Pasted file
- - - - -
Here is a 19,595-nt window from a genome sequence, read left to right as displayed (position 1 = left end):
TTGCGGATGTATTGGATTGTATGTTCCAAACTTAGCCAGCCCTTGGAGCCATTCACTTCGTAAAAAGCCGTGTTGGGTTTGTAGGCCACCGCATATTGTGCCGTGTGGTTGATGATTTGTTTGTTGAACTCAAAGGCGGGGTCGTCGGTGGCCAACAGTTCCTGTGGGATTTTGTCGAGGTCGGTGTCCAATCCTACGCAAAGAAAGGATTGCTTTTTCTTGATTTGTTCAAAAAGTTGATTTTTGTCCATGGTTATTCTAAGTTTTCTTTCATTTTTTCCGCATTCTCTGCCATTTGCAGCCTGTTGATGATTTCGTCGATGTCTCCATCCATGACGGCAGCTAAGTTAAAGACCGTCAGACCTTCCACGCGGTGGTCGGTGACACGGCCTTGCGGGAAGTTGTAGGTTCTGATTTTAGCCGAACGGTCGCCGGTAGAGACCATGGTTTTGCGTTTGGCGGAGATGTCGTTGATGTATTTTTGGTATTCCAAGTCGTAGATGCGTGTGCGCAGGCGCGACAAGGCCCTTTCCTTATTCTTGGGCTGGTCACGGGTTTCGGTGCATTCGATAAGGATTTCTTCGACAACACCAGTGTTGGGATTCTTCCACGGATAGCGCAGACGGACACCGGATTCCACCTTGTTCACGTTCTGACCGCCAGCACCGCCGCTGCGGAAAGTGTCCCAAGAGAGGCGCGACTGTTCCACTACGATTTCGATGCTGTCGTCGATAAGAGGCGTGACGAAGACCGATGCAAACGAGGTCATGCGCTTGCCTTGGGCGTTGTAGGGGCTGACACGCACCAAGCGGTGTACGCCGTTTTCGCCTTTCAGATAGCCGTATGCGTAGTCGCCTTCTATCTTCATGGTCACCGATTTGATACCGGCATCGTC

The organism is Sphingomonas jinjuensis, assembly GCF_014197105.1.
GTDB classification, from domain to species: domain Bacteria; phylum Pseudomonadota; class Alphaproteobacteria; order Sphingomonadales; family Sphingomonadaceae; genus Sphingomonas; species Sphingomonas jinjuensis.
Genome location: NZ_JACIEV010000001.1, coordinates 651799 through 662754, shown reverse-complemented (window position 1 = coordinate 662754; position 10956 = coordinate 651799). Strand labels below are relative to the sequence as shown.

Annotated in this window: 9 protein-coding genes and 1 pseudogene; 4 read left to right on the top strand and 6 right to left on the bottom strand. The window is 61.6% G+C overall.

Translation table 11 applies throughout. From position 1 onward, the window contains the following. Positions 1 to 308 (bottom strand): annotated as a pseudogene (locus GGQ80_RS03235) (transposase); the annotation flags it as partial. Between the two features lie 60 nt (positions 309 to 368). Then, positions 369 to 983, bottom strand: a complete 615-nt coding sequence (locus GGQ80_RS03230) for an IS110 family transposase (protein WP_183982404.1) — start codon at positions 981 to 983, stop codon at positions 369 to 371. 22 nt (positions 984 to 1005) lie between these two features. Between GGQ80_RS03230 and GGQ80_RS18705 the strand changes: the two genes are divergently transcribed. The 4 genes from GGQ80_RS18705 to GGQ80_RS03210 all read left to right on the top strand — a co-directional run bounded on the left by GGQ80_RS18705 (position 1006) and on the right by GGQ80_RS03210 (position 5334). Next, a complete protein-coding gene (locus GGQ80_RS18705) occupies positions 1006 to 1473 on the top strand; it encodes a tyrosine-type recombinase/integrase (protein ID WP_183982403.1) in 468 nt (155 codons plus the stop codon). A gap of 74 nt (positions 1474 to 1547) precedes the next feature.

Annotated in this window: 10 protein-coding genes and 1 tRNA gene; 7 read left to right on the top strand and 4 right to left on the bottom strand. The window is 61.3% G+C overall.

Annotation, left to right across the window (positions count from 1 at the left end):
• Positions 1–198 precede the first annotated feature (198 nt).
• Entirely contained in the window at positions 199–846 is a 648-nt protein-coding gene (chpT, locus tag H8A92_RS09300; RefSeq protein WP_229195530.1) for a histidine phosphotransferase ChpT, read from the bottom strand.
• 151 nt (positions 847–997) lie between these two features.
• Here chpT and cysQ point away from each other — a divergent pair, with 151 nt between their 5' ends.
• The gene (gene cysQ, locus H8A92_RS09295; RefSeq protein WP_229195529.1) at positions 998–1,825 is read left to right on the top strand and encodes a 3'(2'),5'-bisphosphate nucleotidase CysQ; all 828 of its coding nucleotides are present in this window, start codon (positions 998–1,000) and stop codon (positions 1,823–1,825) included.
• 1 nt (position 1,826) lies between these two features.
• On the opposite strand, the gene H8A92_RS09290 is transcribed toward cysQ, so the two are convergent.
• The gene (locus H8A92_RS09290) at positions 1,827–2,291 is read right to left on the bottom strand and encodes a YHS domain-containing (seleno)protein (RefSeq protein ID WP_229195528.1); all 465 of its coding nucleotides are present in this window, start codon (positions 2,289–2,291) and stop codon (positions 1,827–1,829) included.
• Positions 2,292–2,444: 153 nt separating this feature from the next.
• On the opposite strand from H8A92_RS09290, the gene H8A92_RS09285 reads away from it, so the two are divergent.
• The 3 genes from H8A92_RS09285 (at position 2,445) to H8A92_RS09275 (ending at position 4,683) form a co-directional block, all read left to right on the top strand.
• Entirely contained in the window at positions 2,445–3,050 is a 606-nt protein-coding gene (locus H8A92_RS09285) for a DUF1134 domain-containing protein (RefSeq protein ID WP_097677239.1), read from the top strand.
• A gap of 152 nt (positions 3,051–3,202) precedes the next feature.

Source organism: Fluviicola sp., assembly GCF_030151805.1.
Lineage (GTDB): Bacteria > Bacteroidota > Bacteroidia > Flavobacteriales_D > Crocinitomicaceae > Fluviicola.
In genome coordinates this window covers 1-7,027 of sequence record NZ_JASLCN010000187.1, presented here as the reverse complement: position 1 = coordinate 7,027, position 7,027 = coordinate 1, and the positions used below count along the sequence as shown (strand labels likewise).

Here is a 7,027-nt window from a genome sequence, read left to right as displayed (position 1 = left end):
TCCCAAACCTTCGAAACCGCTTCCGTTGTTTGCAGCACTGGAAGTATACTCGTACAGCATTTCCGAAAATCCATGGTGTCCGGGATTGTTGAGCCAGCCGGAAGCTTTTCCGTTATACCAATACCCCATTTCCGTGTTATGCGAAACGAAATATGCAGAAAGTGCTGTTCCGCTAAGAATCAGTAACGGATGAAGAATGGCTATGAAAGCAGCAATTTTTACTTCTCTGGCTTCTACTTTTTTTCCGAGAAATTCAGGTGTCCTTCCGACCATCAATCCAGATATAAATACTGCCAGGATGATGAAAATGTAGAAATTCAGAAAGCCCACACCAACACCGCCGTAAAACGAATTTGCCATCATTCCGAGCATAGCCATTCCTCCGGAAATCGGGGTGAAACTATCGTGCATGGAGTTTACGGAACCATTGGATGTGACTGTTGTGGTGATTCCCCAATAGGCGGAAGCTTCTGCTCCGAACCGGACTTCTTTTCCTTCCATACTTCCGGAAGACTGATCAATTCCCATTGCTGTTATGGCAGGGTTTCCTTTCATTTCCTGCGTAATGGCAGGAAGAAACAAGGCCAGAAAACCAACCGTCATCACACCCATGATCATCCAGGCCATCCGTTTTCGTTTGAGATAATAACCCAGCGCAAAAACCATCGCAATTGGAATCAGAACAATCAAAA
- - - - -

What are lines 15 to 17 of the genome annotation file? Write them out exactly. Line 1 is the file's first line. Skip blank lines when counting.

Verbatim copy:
• 1 nt (position 1,826) lies between these two features.
• On the opposite strand, the gene H8A92_RS09290 is transcribed toward cysQ, so the two are convergent.
• The gene (locus H8A92_RS09290) at positions 1,827–2,291 is read right to left on the bottom strand and encodes a YHS domain-containing (seleno)protein (RefSeq protein ID WP_229195528.1); all 465 of its coding nucleotides are present in this window, start codon (positions 2,289–2,291) and stop codon (positions 1,827–1,829) included.